Scott Anderson, senior economist for Wells Fargo Bank, predicts that the economy will witness slightly slower growth in 2006 -- 3.5%, compared with estimated growth of 3.7% for 2005. "Growth [in 2006] is going to be more balanced than in the past couple of years in that the manufacturing cycle is beginning to turn. I think inventory building, in particular, will be a major story in 2006. Businesses have let their shelves go bare, basically, and there will be a build-back of inventories."
Economists at Standard & Poor's expect GDP to increase by 3.4% in 2006, according to the December 14 issue of The Outlook, a weekly S&P publication. Inflation, as measured by the consumer price index, will remain muted at 2.4% in 2006, while the core CPI, which excludes volatile food and energy prices, will be 2.3% for the year. S&P says the projected $200 billion likely to be spent on rebuilding efforts in the wake of Hurricane Katrina will contribute to economic growth in the first six months of the year.
At the end of 2006, according to Wells Fargo's Anderson, economists will be able to look back over the previous 12 months and find "that the Federal Reserve successfully halted the advance of inflation that followed the energy price spike of 2005. But this success on the inflation front will be won at the expense of modestly slower GDP growth. The housing downturn, in part due to the Fed's actions, will become more pronounced as the year progresses, triggering a passionate debate regarding overall economic activity and the potential impact on credit quality and job creation."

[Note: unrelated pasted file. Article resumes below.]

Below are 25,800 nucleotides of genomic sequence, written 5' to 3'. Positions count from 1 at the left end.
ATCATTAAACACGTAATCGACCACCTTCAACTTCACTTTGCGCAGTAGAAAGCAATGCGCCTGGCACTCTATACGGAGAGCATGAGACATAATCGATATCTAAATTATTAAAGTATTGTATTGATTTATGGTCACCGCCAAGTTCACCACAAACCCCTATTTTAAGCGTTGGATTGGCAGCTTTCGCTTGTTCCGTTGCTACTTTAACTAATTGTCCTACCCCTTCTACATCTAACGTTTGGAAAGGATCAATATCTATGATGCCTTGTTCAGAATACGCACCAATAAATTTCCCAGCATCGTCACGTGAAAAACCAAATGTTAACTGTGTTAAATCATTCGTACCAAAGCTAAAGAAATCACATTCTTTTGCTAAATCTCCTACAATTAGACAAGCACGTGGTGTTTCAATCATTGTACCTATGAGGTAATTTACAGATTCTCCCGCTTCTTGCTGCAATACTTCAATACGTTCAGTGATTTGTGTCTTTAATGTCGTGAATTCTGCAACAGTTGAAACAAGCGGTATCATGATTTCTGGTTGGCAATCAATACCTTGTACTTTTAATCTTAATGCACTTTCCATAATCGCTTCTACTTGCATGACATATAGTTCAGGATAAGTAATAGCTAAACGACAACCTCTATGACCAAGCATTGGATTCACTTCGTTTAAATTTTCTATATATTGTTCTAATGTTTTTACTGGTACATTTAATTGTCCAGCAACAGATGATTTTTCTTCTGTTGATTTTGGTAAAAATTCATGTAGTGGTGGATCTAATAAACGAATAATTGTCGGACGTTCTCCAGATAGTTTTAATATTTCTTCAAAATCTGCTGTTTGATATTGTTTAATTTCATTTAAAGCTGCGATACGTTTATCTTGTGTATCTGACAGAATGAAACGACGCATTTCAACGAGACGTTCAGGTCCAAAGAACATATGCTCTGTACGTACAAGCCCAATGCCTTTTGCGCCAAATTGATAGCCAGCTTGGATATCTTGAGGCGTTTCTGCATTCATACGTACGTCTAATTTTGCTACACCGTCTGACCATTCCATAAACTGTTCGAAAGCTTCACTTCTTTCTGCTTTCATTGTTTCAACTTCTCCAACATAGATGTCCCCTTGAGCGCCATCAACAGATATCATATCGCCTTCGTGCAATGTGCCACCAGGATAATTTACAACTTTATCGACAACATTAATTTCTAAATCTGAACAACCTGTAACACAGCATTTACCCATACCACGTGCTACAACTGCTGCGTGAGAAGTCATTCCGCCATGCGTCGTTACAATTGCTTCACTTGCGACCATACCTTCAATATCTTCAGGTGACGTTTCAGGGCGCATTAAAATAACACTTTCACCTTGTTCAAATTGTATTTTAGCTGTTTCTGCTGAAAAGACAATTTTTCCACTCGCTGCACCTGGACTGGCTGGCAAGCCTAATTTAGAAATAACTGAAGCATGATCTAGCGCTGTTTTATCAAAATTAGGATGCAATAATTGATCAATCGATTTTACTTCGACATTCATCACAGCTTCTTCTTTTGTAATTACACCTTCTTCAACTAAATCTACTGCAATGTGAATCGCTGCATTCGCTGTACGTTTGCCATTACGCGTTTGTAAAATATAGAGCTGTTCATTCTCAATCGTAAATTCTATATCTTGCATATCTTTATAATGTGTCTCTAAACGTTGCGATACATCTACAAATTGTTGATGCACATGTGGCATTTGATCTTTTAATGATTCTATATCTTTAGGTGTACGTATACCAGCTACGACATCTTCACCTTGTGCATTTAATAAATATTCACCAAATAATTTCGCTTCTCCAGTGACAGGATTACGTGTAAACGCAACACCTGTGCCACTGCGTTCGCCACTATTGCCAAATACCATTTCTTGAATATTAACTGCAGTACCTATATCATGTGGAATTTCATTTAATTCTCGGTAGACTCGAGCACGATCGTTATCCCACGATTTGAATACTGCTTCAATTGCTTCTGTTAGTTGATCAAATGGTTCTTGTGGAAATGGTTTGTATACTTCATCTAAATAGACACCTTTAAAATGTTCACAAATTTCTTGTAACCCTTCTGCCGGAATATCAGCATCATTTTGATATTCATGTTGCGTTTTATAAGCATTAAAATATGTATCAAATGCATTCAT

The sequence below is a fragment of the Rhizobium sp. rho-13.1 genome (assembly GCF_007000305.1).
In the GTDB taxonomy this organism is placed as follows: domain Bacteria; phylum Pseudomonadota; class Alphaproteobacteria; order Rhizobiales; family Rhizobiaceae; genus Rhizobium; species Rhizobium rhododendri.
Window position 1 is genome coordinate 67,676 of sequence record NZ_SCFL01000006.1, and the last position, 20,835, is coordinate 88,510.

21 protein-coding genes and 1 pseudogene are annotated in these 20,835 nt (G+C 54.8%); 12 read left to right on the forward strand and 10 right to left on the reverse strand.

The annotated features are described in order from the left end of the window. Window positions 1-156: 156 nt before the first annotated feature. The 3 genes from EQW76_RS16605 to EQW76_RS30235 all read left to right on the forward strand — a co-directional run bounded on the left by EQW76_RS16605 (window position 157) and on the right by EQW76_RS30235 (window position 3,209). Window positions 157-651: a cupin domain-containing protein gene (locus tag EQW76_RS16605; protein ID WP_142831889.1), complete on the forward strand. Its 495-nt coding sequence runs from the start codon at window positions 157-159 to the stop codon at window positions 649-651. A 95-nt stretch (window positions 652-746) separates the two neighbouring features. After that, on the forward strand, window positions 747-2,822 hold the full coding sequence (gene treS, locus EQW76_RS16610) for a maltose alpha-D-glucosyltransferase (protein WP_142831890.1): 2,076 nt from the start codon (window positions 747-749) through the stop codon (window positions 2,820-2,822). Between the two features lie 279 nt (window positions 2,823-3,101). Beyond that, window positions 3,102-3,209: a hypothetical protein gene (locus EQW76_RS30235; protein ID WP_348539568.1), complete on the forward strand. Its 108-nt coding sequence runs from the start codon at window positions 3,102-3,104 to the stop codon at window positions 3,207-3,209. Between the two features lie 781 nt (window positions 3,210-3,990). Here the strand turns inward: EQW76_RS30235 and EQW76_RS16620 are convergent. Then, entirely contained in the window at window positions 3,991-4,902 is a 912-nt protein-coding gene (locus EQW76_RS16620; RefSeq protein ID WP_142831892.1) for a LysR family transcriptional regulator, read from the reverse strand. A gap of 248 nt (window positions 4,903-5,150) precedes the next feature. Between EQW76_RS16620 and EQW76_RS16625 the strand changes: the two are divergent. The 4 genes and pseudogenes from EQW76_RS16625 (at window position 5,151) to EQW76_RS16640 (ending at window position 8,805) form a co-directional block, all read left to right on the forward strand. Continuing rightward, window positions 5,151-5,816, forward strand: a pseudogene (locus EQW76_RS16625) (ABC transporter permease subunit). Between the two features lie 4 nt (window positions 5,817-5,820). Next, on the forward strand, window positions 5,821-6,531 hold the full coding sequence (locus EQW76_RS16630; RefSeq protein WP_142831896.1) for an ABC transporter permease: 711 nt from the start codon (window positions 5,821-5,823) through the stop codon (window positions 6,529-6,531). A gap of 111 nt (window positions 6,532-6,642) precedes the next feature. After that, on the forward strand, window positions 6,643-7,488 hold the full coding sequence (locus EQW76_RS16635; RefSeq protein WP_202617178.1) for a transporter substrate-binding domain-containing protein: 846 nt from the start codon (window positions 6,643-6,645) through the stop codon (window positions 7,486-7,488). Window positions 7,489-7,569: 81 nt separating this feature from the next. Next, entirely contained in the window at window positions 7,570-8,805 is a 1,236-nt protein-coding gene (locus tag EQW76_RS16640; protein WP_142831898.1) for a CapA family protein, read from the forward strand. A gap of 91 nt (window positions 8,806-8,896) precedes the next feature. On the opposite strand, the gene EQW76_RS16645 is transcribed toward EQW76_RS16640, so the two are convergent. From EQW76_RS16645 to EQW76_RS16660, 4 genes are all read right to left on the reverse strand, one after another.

Anderson says a "change in economic leadership" will take place in 2006, as consumers -- short of breath from their marathon buying binge fuelled by the wealth effect of rising real estate values -- finally ease up on spending. "Consumers will be coasting and the housing-market engine will be sputtering. This is going to be a long, drawn-out process. I'm telling people to get ready for Act One of a five-act play. The housing downturn will be more like hardening of arteries rather than a massive coronary. It will be the beginning of a slowdown. It will limit the ability of consumers to use their houses as an ATM machine. You will get lot a less refinancing activity, a lot fewer loans taken out, and that will weigh [on economic growth]."
Wharton's Marston agrees. "The underpinning of the economy has been consumer demand, helped enormously by the real estate boom. There is a danger ahead that as real estate prices slow their rate of growth -- or, in some markets, maybe even backtrack -- consumer demand might start to correct. That's what the Fed has to watch carefully in terms of any further action regarding interest rates." But Marston adds that business investment has picked up substantially in recent months, as corporations begin to employ the profits they have generated in the last two and a half years. This will help to prolong the continuing growth in GDP.